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Swiss unveil new plan to end US tax dispute

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Swiss unveil new plan to end US tax dispute
Parliament buildings in Bern. Photo: OFCL
17:16 CEST+02:00
The Swiss government agreed on Wednesday to a new plan aimed at halting Washington's legal action against banks in Switzerland suspected of stashing cash for American tax dodgers.

"At its meeting today, the Federal Council discussed the proposal for resolving past issues in the tax dispute with the United States," the government said in a statement.

The Swiss finance ministry had been tasked with putting the finishing touches on the new deal with the Americans, it said, adding that a joint statement would be published as soon as both sides had signed it.
   
The new deal should allow Swiss banks to settle with US authorities over their suspected complicity in past tax evasion and bring an end to a dispute that has poisoned relations between the two countries for years.
   
The Swiss Bankers Association (SBA) hailed the announcement, pointing out in a statement that the deal "enables all banks in Switzerland to settle their US past quickly and conclusively and creates the necessary legal certainty."
   
Swiss banks are believed in the past to have accepted billions of dollars belonging to American citizens who have not declared these assets to US tax authorities, though they now refuse such money.
   
The new deal comes after the Swiss parliament in June rejected an initial agreement, which would have temporarily lifted Switzerland's long-sacrosanct banking secrecy, offering the banks a blanket one-year waiver to reveal details about accounts held by US citizens.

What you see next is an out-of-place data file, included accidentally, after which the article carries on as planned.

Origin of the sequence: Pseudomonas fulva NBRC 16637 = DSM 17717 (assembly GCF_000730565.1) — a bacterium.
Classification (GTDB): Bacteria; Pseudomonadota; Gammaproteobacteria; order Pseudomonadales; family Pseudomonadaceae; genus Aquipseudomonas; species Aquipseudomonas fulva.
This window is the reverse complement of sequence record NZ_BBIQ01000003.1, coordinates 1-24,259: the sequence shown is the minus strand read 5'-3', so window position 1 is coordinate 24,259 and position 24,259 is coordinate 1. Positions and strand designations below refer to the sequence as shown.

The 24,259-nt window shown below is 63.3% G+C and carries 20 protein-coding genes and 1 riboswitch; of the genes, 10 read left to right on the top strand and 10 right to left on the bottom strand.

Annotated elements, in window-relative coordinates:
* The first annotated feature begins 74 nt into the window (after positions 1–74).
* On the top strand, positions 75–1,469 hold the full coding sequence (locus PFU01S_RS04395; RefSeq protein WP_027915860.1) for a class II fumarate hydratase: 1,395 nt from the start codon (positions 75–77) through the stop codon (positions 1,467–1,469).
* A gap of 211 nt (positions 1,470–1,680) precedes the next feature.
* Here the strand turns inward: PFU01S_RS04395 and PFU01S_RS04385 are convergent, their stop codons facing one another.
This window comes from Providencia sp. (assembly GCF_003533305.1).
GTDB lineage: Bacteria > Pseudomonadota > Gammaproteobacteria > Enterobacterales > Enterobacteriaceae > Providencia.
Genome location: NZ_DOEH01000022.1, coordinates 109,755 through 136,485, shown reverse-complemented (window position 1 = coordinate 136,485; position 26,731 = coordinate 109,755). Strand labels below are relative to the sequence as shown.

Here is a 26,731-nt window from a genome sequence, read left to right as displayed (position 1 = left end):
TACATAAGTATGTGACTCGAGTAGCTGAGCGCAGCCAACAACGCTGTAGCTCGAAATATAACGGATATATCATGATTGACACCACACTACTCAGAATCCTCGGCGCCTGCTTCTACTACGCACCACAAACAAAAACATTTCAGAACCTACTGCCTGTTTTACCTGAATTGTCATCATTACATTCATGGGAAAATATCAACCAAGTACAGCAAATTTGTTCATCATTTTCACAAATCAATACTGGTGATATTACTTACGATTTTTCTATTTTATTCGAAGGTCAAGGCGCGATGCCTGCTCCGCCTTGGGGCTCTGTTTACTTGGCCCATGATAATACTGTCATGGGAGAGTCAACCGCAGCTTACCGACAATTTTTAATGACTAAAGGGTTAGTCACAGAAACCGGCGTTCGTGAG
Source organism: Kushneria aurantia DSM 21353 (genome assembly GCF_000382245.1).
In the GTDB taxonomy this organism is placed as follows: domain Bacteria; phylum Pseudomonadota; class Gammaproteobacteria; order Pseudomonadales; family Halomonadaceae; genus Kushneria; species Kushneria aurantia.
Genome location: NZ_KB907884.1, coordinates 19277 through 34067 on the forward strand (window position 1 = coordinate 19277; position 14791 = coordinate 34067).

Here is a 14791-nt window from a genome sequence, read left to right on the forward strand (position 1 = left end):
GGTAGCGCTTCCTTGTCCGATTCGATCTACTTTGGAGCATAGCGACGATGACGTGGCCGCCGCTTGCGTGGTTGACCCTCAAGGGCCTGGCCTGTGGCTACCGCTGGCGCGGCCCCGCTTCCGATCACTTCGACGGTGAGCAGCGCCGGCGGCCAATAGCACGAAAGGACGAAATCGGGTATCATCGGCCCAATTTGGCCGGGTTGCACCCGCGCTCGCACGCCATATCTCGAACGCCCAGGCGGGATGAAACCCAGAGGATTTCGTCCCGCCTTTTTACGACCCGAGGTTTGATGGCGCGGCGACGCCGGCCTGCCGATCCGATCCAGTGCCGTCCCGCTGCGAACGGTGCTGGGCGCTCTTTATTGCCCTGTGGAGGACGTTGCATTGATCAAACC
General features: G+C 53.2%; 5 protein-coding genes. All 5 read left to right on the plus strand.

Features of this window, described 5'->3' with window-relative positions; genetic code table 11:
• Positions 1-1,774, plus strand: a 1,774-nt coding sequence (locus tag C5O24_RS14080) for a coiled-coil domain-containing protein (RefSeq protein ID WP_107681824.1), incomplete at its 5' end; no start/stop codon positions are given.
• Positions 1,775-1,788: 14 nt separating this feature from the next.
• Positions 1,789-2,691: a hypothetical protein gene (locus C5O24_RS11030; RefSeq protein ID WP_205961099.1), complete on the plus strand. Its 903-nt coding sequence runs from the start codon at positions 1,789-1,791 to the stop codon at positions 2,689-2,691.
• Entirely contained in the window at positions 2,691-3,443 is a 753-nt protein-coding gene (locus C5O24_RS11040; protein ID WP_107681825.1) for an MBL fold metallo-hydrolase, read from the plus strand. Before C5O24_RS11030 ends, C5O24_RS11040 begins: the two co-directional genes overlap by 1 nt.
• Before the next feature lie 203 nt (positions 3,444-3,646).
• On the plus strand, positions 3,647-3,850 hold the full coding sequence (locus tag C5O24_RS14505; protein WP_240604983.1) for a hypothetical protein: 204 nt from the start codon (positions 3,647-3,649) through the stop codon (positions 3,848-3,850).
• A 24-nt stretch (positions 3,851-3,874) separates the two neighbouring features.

That agreement too received Swiss government backing, but many lawmakers were outraged that they were asked to vote on the deal without being given access to the details inside, and also expressed concern that it breached Swiss sovereignty.
   
Instead of a blanket waiver of banking secrecy rules the new deal allows Swiss banks to apply on a case-by-case basis for government permission to cooperate with US investigators.
   
The new deal also does not require parliamentary approval.
   
"As soon as the programme becomes public, each bank will analyse its situation and then make a decision" on how to proceed, SBA said.
   
The battle with Washington began in 2009 after UBS was fined in the United States for complicity in tax evasion -- an issue in sharp focus amid the financial crisis.
   
Fourteen other Swiss banks ended up in US sights for grabbing former UBS clients, including Julius Baer, Credit Suisse and BKB.

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